Metabolomics gets a little help from the other members of the “omic” family
If a metabolic approach is so promising, what are the possibilities if its information is joined with that gathered from other “omic” techniques? Recently, the work of Lu et al. (2013) showed that integrating metabolomics and proteomics provided a better understanding of the mammary physiology of cows in negative energy balance (NEB). In dairy cows, after calving, feed intake cannot support energy needed for body maintenance and sudden requirements for milk production. Cows enter and remain in NEB for several weeks, a status that is often associated with several metabolic diseases. When feed intake can again fulfill energy requirements, cows are at a positive energy balance (PEB). Proteomics and metabolomics results indicated glucose-1-phosphate and stomatin, a protein present in the milk fat globule membrane, as possible biomarkers for NEB. Importantly, it was the synergetic collaboration between these techniques that suggested the integrity and organizational properties of the epithelial cells of cows in NEB and PEB are different.
Further, metabolomics can be integrated with genomics and used in the identification of specific traits of animals. The work of Wittenburg et al. (2013) combined the milk metabolome with genetic information, and although several milk metabolites may not be suited to breeding strategies, some have significant genetic variability. By using metabolite concentration as a selection factor, breeding strategies may be used to improve animal robustness to specific disorders.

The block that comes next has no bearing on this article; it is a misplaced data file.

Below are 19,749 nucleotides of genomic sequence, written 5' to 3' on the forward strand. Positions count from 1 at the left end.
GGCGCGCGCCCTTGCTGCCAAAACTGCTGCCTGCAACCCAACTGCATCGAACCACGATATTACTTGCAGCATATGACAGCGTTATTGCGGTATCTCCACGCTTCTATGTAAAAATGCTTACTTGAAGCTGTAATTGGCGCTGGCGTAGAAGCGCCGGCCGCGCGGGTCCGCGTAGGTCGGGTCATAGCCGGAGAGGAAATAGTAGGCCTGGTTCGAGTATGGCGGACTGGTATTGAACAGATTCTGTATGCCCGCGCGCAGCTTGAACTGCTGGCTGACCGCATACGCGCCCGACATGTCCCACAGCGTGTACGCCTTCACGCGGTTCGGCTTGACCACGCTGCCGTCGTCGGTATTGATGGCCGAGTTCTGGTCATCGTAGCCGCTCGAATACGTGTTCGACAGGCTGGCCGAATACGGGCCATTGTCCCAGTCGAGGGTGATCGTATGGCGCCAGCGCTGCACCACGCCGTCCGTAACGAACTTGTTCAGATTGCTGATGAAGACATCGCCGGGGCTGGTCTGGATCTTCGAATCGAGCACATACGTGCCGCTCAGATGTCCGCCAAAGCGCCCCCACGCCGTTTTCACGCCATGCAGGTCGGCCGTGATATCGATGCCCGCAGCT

While genomics and transcriptomics identify genes and pathways that are important in specific processes, proteomics incorporates the knowledge of function and structure of proteins. Understanding milk synthesis and its relation to animal health (metabolic status) is an intricate and dynamic concept. Metabolomics can be the missing link.
If it is possible to identify specific milk components that are important to human (or cow) health and to better understand how and why they are present in milk, it may be possible to apply specific management or breeding strategies to dairy farming. However, it is imperative that different “omics” techniques be incorporated to allow a greater profit not only for the dairy industry, but also for the improvement of both cow and human nutrition and health. For example, bovine milk oligosaccharides (BMO) resemble human milk oligosaccharides and share similar beneficial properties. Animal management and breeding strategies may favor the presence of important metabolites paramount in the production of BMO. These findings could aid in prioritizing, selecting, and isolating BMO to add to infant formula aiming at mimicking the benefits of human breast milk in infants’ gut flora. Expect applications of milk metabolomics to continue to grow.
1. Klein MS, Buttchereit N, Miemczyk SP Immervoll AK, Louis C, Wiedemann S, Junge W et al. (2012) NMR metabolomic analysis of dairy cows reveals milk glycerophosphocholine to phosphocholine ratio as prognostic biomarker for risk of ketosis. J Proteome Res 11:1373-1381.
2. Lu J, Antunes Fernandes E, Páez Cano AE, Vinitwatanakhun J, Boeren S, Van Hooijdonk T, Van Knegsel A et al. (2013) Changes in milk proteome and metabolome associated with dry period length, energy balance, and lactation stage in postparturient dairy cows. J Proteome Res 12:3288–3296.
3. Sundekilde UK, Frederiksen PD, Clausen MR, Larsen LB, Bertram HC. (2011) Relationship between the metabolite profile and technological properties of bovine milk from two dairy breeds elucidated by NMR-based metabolomics. J Agric Food Chem 59:7360-7367.
4. Wittenburg D, Melzer N, Willmitzer L, Lisec J, Kesting U, Reinsch N, Repsilber D. (2013) Milk metabolites and their genetic variability. J Dairy Sci 96:2557-2569.